Recently I had a wonderful opportunity to teach Sonia Sumar’s, Yoga for the Special Child® in my local school district. This does not happen often. It was the result of a persistent and dedicated teacher’s knowing that all children can benefit from yoga and the support of the PTSA. Sonia’s therapeutic approach for teaching provides the benefits of yoga to infants and children with Autism, Down Syndrome, Cerebral Palsy and Learning Disabilities.

I was asked to teach six classes of students with a variety of skills and needs in a kindergarten through third grade. Some were nonverbal and on the autism spectrum, some had learning disabilities and there were those whose disabilities put them somewhere in between. With yoga mat, LED candle, music for guided relaxation (yoga nidra), and pictures in hand, I entered these classrooms to be welcomed by teachers, staff and students.

The classes offer the methods of yoga in five practices. First, is music and sound therapy, which combines hand movements and sound vocalization/verbalization to develop concentration, breath control, communication and motor skills. The children would participate in chanting expressions that would set a positive, self-image. The second practice is cleansing, a practice that eliminates excess phlegm and mucus from the respiratory system, followed by eye exercises, which help in improving focus, attention and concentration. The third practice was pranayama, deep breathing exercises, such as deep belly breaths and alternate nostril breathing. The effect of this is to deepen breaths so that oxygen reaches the lower lungs, self massages the organs of digestion and improves circulation throughout the body. Fourth came the poses (asanas), 23 in all and a series of twelve called Sun Salutations, all of which lead to the release of mental, muscular and physical tensions while strengthening and working with the body on a structural level. The last activity was guided, deep relaxation, the time the body relaxes and processes all the benefits of the practice.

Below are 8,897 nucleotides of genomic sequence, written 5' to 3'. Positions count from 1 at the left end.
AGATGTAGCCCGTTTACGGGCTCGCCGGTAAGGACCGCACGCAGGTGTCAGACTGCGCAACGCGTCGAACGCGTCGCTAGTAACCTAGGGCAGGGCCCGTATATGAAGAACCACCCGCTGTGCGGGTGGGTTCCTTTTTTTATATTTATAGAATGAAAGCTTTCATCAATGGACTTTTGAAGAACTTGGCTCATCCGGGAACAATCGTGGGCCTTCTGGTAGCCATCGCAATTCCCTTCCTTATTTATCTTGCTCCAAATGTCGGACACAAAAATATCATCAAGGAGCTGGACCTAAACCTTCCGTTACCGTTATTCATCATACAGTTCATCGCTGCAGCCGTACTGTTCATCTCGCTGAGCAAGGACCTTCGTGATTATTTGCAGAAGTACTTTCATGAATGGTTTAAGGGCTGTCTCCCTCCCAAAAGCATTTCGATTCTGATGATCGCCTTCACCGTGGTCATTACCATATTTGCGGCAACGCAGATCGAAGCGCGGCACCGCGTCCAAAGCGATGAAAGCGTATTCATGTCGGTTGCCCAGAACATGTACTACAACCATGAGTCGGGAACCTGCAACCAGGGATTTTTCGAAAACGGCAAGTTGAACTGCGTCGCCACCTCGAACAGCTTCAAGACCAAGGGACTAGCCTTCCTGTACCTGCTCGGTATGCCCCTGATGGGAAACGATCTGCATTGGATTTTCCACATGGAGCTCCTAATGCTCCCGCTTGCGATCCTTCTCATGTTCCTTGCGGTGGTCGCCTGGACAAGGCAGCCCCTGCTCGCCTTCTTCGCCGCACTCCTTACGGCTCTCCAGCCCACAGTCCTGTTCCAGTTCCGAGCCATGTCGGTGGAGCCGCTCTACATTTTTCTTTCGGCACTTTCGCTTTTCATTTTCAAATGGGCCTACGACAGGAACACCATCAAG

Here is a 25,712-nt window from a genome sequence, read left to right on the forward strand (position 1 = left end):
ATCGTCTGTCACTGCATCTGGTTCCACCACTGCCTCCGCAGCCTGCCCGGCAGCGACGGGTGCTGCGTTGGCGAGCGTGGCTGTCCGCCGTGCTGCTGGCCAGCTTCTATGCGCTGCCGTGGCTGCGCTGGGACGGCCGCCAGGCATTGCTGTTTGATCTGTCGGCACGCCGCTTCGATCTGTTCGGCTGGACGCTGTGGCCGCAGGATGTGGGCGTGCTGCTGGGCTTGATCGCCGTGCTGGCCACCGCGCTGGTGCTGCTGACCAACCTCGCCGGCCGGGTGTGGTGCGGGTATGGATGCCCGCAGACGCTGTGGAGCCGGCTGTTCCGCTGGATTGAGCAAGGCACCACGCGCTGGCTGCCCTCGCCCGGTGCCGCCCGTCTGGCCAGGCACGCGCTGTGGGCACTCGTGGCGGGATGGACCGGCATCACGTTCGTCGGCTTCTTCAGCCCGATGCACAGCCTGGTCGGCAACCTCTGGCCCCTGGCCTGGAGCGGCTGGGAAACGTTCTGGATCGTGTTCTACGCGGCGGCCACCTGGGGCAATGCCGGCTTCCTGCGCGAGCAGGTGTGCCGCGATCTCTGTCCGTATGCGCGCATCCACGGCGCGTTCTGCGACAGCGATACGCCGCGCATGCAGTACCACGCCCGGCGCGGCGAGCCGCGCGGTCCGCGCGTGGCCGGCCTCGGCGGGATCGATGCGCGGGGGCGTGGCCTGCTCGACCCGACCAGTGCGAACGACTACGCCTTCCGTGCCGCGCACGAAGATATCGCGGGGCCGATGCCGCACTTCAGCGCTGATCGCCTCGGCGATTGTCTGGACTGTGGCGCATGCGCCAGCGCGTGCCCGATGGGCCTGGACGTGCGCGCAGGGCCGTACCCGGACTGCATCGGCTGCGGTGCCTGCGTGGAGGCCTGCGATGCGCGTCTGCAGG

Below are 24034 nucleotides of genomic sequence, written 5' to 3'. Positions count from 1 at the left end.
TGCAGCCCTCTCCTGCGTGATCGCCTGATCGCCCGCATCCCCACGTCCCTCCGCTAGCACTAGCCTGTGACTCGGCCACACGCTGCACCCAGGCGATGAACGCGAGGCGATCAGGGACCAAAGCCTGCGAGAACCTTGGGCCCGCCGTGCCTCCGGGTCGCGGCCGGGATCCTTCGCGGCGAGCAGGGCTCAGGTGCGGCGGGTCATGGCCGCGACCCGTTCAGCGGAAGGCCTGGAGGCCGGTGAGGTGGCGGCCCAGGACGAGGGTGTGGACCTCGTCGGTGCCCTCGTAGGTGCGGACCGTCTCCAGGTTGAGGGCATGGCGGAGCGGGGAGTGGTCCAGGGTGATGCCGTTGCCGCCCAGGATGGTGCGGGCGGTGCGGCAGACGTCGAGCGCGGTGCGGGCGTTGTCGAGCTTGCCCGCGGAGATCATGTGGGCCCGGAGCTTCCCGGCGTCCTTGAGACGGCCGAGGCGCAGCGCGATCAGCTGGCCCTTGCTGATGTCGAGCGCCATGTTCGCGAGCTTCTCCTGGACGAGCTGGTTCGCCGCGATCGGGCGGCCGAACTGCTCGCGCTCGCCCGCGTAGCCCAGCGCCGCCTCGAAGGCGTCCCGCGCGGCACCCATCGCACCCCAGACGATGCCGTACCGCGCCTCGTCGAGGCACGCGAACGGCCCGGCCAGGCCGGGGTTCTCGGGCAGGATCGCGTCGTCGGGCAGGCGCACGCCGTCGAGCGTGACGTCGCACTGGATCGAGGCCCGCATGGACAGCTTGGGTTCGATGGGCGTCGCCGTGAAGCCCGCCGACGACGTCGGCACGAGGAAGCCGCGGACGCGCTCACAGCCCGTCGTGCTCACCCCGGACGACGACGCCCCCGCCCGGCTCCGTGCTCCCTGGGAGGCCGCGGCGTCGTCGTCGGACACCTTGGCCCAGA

The sessions, one day a week for six weeks, went by quickly. Yet within those six weeks each and every student made progress. They learned poses and belly breaths, chanted and would use the candle or their thumbs to practice eye exercises. The most requested part of the sessions, either verbally or by pointing to pictures or by lying down, was the final practice, that of relaxation. At about ten minutes (or more) towards the end of the session, lights would be turned off, soft music would be played and the students would lie on their backs and be guided to relaxation. The teachers and I witnessed students relax and let go of any stress and come to a calm state of being. Some students could do this within a few minutes and there were others that could really never settle down in that amount of time and needed up to twenty minutes. I would wonder what it was like to not be able to still ones self, and how difficult just this act alone was for some. Having the chance to learn how to relax is empowering to children who often feel out of control.

I believe one of the reasons the students were all able to benefit from Yoga for the Special Child® is because there is an inherent knowing of the body that its practice rejuvenates the whole self. Yoga for the Special Child® helps children with or without delays achieve their highest potential and experience health and happiness. As a special education teacher, there is no doubt in my mind that yoga has a positive place in the school setting.